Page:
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Scottish National Dictionary (1700–)

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First published 1960 (SND Vol. V).
This entry has not been updated since then but may contain minor corrections and revisions.

HIRTCH, v., n. Also hirch, hirtsch. [hɪrtʃ]

I. v. 1. To shudder with cold (Sc. 1808 Jam., hirch), or fear.Abd. 1797 Aberdeen Mag. 350:
But o'er them a' was Tam o' Shanter's mare, We sometimes leugh, an' sometimes hirch'd wi' fear.

2. tr. and intr. To move jerkily, edge forward (Bnff. 1866 Gregor D. Bnff. 78); to shrug the shoulders (Ags. 1902 E.D.D.). Ppl.adj. hirtchin, walking with a jerky, hobbling motion, limping. Adj. hirtchie, unsteady in gait (Ags. 1957).Bnff. 1866 Gregor D. Bnff. 78:
He wiz unco bauch at the first, bit he shortly hirtcht in by amo' the laive.
Ags. c.1870–1895 W. Lindsay Sair'd him Richt 9 in Caledonia: A Monthly Magazine 290:
There's young hirtchin Leezie ootbye at Auchlishie.

Hence hirtchin-hehrie, hirtschin hairy, a children's game (see quots.). This may have been the orig. name of the game, Harry Hurcheon, q.v.Bnff. 1866 Gregor D. Bnff. 78:
A game among children, in which they sit on their hams, and jump round and round, striking their hands alternately before and behind, and crying out “Hirtchin-Heherie.” The same as Harie-Hutcheon.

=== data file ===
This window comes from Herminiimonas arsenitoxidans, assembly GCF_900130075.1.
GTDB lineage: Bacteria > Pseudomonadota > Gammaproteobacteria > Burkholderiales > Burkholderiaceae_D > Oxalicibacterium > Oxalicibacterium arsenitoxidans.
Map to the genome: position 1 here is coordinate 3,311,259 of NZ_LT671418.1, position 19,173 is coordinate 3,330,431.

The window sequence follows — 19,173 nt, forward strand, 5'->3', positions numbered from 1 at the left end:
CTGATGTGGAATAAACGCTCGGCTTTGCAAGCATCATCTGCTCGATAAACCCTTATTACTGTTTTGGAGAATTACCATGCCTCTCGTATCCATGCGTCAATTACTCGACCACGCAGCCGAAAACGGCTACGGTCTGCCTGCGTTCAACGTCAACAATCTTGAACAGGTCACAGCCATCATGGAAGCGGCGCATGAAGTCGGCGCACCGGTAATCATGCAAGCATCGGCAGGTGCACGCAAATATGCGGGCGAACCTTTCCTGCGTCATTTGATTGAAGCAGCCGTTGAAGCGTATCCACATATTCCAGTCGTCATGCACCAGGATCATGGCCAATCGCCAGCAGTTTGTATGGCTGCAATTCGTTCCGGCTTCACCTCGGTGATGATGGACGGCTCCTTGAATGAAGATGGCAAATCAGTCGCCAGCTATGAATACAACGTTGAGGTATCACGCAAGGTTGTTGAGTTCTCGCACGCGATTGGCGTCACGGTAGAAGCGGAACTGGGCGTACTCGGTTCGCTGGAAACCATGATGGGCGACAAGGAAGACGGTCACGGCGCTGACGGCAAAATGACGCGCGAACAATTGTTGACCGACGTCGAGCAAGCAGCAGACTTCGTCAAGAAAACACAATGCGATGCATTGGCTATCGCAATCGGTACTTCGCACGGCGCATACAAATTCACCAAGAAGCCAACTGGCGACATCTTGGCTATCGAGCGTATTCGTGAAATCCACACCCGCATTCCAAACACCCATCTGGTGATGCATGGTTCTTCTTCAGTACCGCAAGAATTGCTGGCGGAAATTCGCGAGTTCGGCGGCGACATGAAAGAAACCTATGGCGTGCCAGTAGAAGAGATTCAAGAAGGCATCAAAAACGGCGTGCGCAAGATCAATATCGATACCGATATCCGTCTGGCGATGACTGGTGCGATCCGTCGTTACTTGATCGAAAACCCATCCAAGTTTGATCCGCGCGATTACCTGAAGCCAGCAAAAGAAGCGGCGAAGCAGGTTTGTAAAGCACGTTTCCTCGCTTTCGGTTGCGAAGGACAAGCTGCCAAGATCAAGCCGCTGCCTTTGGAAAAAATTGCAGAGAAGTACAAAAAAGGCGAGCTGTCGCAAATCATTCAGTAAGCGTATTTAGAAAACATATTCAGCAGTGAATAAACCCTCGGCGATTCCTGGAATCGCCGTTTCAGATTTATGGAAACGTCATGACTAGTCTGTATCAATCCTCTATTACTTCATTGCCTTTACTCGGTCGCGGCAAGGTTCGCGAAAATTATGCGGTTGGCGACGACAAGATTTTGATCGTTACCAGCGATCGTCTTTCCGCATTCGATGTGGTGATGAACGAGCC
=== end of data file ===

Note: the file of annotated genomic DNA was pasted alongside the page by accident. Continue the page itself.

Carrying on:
Bnff. 1894 A. B. Gomme Trad. Games I. 215:
The players (boy or girl) cower down on their haunches, “sit doon curriehunkers,” and hop round and round the floor like a frog, clapping the hands first in front and then behind, and crying out, “Hirtschin Hairy.” It is sometimes called “Hairy Hirtschin.” In Lothian the players try to knock each other over by hustling against one another.

3. To approach in a sly ingratiating manner, to sidle (Abd.6 1913, hirch; Kcd., Ags. 1957).Bnff. 1866 Gregor D. Bnff. 78:
A kent the bodie wiz needin' something fae ma fae the wye he cam hirtchin' up t' ma.

II. n. A slight sideways push or jerky motion, a hitch (Mry. 1875 W. H. L. Tester Poems 20); a shrug of the shoulders (Ags. 1902 E.D.D., Ags. 1957).Bnff. 1866 Gregor D. Bnff. 77–8:
Ma birn 'll be aff o' ma back. Gi' ma a hirtch up wee't. . . . Gee yir chair a hirtch till a side an' lats in by t' the fire.
Ags. 1892 Brechin Advertiser (18 Oct.) 3:
They were twa drouthie carles, an' whiles needit a hirch hame.

Hence hirch-and-kick, a children's game (see quot.).Ags. 1902 E.D.D.:
Hirch-and-kick, a game formerly popular . . . so named because the competitor . . . had to toe the line and kick as high as he could without the aid of any impetus save that of a preliminary hirch or shrug of the shoulders.

[Orig. obscure. Cf. O.Sc. hurche, to crouch. Prob. orig. imitative as Hirsel, v.2, n.2, which has some similarities in meaning. For similar formations cf. Hotch, and Eng. hitch, of which Hirtch may be an intensive variant.]

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"Hirtch v., n.". Dictionary of the Scots Language. 2004. Scottish Language Dictionaries Ltd. Accessed 7 Dec 2023 <>



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